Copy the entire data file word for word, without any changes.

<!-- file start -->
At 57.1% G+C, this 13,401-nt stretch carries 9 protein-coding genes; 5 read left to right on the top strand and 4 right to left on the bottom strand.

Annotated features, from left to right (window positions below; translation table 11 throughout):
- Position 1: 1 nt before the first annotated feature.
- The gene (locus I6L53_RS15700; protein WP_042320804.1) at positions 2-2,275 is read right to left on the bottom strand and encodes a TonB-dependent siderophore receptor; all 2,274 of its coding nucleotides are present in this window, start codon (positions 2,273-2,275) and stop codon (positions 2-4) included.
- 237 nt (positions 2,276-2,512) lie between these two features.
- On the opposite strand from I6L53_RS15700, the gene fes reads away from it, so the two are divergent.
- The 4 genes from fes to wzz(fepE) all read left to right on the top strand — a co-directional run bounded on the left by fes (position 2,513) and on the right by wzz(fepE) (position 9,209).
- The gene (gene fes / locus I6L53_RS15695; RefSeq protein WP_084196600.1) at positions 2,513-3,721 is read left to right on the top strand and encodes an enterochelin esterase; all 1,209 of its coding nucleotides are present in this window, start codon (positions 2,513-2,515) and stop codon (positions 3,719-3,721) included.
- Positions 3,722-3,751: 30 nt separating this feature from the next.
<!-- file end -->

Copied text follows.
At 57.1% G+C, this 13,401-nt stretch carries 9 protein-coding genes; 5 read left to right on the top strand and 4 right to left on the bottom strand.

Annotated features, from left to right (window positions below; translation table 11 throughout):
- Position 1: 1 nt before the first annotated feature.
- The gene (locus I6L53_RS15700; protein WP_042320804.1) at positions 2-2,275 is read right to left on the bottom strand and encodes a TonB-dependent siderophore receptor; all 2,274 of its coding nucleotides are present in this window, start codon (positions 2,273-2,275) and stop codon (positions 2-4) included.
- 237 nt (positions 2,276-2,512) lie between these two features.
- On the opposite strand from I6L53_RS15700, the gene fes reads away from it, so the two are divergent.
- The 4 genes from fes to wzz(fepE) all read left to right on the top strand — a co-directional run bounded on the left by fes (position 2,513) and on the right by wzz(fepE) (position 9,209).
- The gene (gene fes / locus I6L53_RS15695; RefSeq protein WP_084196600.1) at positions 2,513-3,721 is read left to right on the top strand and encodes an enterochelin esterase; all 1,209 of its coding nucleotides are present in this window, start codon (positions 2,513-2,515) and stop codon (positions 3,719-3,721) included.
- Positions 3,722-3,751: 30 nt separating this feature from the next.